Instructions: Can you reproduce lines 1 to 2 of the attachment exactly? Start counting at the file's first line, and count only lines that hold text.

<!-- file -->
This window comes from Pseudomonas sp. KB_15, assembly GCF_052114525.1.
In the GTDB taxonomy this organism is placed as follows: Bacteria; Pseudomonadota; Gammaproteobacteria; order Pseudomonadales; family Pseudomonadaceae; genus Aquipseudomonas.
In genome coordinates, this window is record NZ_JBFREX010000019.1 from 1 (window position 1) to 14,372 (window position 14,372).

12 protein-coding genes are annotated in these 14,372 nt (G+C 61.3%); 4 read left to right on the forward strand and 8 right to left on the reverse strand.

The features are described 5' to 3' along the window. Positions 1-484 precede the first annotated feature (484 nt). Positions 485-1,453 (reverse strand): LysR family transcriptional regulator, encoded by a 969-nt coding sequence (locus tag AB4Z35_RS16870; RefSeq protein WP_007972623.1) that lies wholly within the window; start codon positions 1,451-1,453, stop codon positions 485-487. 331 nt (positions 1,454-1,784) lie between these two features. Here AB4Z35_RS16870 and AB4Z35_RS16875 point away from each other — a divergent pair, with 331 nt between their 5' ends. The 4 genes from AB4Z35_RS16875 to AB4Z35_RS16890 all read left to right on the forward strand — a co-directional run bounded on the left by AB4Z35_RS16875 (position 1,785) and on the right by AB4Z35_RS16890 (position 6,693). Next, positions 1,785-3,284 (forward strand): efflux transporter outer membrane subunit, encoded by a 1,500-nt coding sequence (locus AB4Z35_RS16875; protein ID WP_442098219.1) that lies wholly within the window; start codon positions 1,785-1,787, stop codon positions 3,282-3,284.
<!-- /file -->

This window comes from Pseudomonas sp. KB_15, assembly GCF_052114525.1.
In the GTDB taxonomy this organism is placed as follows: Bacteria; Pseudomonadota; Gammaproteobacteria; order Pseudomonadales; family Pseudomonadaceae; genus Aquipseudomonas.